Sunday, January 31, 2010

Rockies Lose Out On Cabrera, Look To Mora

The Colorado Rockies are doing everything possible to fill out their bench. Specifically, they need a right handed bat who can play both second and third base. Any other position is also a plus in the double-switch happy National League.

With two and a half weeks before the start of Spring Training the Rockies have been in hot pursuit of some of the remaining names on the market. The names that continue to pop up on the Rockies radar are Melvin Mora, Orlando Cabrera and Orlando Hudson.

On Saturday the Rockies found out that Cabrera would not be their man.

After weighing offers from the Cincinnati Reds and the Rockies, Cabrera opted to sign with the Reds because of the fact that he would be considered the starter at shortstop going into Spring Training.

Frankly, this is a win for the Rockies.

Cabrera is one of those players who is always one of the top guys available on the market. He is known for his glove work and his ability to get on base, but there is a problem.

The problem is that despite his ability to be coveted by a new team every season, his old teams never seem to mind that he is leaving.

In 2004 he was dealt from the Montreal Expos to the Boston Red Sox, with whom he won the World Series. It would be easy to think that a defending World Series champion would want to keep their shortstop. However, the Red Sox made little noise in offering their mid-season pickup a contract. Instead, Cabrera became a "highly-coveted" free agent and made his way to the Angels where he signed a three year deal.

In Anaheim it was quickly noticed that Cabrera's range left something to be desired. He was also supposed to have a rocket arm, but was hardly a step up from his replacement, the 5'7" David Eckstein, who was said by every Major League scout to have the arm of a second baseman.

After the three years in Anaheim were up, the Angels made like the Red Sox and did little to convince the shortstop to return. So Cabrera made his way to the White Sox, where he promptly made a terrible impression on Chicago manager Ozzie Guillen and became a free agent after the season.

The Oakland A's stepped in, acquiring him in hopes that he and newly acquired Matt Holliday could lead the Oakland clubhouse to the postseason. After it was clear that the A's would not be playing in October, they sent him packing to the Minnesota Twins. Cabrera took much of the credit for helping the Twins to the playoffs, but once again, when it came time to re-sign him, the Twins were content in letting him walk away.

It is an interesting scenario that seems to play out in baseball often. A guy like Cabrera, who does not have special numbers, gains a reputation of being a better player than he really is. He is highly coveted, but then the team that finally lands him quickly sees that his skills are slightly better than average and finds a way to dump him.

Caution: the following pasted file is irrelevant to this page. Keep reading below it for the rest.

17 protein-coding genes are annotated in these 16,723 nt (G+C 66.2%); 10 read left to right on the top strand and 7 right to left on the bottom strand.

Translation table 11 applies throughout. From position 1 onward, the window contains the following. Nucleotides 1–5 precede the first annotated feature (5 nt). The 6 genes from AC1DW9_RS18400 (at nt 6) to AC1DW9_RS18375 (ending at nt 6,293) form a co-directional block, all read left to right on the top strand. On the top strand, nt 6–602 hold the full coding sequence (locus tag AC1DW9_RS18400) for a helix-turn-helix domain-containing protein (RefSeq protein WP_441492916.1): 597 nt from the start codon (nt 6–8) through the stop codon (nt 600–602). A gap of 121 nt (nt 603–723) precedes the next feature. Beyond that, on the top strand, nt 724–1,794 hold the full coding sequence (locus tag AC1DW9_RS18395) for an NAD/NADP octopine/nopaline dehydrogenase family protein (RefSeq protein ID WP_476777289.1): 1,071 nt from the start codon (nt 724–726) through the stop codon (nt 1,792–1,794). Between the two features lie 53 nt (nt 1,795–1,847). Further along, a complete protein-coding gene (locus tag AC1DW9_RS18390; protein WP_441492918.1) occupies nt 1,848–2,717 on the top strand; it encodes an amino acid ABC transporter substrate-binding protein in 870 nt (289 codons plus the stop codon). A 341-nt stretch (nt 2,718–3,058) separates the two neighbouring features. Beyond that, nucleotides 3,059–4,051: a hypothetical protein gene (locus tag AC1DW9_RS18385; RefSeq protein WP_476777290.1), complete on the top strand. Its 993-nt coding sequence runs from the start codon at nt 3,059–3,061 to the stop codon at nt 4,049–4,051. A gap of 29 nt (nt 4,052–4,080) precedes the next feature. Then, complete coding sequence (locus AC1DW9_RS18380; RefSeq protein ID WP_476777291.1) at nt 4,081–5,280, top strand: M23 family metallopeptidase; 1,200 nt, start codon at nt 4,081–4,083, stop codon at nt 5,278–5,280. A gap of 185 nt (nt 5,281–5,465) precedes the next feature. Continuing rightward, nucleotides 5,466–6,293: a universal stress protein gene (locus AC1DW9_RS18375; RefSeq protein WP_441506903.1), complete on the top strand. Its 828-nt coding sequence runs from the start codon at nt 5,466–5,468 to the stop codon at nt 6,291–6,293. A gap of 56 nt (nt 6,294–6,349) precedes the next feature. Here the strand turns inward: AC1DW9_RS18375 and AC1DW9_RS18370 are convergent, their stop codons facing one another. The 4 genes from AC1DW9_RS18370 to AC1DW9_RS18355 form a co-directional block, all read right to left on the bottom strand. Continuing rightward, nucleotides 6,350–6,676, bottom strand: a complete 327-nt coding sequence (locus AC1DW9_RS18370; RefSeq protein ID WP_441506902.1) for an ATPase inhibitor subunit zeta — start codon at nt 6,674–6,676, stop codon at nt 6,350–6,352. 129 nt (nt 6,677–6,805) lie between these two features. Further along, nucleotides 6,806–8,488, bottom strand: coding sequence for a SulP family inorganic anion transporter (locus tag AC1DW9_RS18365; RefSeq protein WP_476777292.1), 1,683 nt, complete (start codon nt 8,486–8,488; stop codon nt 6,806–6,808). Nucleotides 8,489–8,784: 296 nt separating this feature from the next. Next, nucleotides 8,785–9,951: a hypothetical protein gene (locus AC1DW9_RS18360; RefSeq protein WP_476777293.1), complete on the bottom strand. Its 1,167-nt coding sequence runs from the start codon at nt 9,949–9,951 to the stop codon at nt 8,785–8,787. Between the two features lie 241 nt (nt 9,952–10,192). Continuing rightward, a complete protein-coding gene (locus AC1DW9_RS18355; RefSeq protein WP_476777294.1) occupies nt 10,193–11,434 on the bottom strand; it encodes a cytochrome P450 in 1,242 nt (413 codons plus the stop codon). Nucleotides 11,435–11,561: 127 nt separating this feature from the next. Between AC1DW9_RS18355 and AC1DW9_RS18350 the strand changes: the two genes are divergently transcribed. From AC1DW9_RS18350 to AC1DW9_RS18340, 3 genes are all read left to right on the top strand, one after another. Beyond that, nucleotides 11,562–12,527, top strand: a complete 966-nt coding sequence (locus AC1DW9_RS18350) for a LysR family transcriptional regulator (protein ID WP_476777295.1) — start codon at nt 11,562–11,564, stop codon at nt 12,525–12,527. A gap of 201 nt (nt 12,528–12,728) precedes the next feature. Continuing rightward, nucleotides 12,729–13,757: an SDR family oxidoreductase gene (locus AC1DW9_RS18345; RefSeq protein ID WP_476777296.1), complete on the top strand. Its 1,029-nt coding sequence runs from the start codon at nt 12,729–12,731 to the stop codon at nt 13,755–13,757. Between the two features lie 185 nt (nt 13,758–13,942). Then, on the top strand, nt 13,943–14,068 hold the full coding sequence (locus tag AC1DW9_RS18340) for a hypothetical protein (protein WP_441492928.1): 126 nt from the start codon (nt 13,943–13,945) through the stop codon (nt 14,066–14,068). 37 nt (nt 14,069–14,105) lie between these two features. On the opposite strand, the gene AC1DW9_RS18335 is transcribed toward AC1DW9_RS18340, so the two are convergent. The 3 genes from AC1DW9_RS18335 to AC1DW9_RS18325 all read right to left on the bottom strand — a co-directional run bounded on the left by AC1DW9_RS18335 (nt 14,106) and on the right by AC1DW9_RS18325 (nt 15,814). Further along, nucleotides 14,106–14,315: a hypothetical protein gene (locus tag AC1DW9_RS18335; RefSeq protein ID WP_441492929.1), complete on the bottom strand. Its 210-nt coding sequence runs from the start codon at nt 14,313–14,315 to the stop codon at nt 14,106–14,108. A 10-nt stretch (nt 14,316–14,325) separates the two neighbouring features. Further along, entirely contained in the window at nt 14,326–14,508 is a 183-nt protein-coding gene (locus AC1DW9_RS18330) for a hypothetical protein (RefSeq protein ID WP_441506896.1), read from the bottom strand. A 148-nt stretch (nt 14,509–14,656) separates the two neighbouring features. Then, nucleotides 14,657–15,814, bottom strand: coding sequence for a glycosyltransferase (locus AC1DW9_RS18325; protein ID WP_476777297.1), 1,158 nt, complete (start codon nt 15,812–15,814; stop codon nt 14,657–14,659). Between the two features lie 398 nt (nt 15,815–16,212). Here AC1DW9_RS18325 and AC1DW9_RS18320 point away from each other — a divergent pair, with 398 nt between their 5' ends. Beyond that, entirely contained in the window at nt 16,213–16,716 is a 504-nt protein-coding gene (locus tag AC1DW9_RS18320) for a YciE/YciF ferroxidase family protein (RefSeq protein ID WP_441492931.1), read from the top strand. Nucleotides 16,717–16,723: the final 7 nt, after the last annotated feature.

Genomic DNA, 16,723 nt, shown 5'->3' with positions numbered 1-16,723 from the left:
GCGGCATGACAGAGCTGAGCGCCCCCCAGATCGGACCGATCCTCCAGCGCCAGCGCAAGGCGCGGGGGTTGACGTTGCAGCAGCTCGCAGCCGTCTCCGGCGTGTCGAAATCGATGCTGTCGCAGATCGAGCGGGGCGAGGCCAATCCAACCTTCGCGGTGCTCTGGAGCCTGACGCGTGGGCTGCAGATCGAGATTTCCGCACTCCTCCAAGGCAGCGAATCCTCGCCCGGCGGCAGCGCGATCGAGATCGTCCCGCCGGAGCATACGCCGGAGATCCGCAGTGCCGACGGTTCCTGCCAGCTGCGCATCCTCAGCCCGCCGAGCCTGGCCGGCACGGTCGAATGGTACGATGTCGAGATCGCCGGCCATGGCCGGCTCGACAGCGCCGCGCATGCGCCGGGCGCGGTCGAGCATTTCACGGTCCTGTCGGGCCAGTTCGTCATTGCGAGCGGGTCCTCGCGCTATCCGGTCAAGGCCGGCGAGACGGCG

In Cabrera's case it seems that his half season with the Red Sox was where he gained his positive reputation. He displaced Nomar Garciaparra at shortstop and was the captain of the infield when Boston finally shed the Curse of the Bambino and won the World Series. Cabrera at that point became a name that everyone knew about, and despite his deficiencies was seen in a positive light.

Another example of this is Edgar Renteria. Few baseball fans will forget when the 20 year-old Columbian knocked in the game winning run in the seventh game of the 1997 World Series. Instantly Renteria became a household name, and therefore a coveted shortstop.

After just one more year in Florida that shortstop headed to St. Louis for six years, but then bounced from the Red Sox, to the Braves, then to the Tigers, and finally landed in San Francisco after signing a huge contract worth $18 millon over two years. Not bad for a career .288 hitter whose range has dropped tremendously over the last few years.

It is an anomaly in baseball. It seems that guys get great reputations around the game, but disappoint the team that they sign with. However, the disappointment does not seem to be too noticeable because there is always another team right behind them who is willing to dish out the cash for such a "highly-touted" free agent.

The point is, the Rockies might be disappointed that they lost out on Cabrera, but they are not going to be missing too much. He is an overrated player who is aging quickly.

The Rockies will now set their sights on Melvin Mora, a far more accomplished hitter, and a player who should have a strong desire to win after being stuck in Baltimore since 2000 and never finishing better than third place. Mora will also bring a better glove and a better arm to the field.

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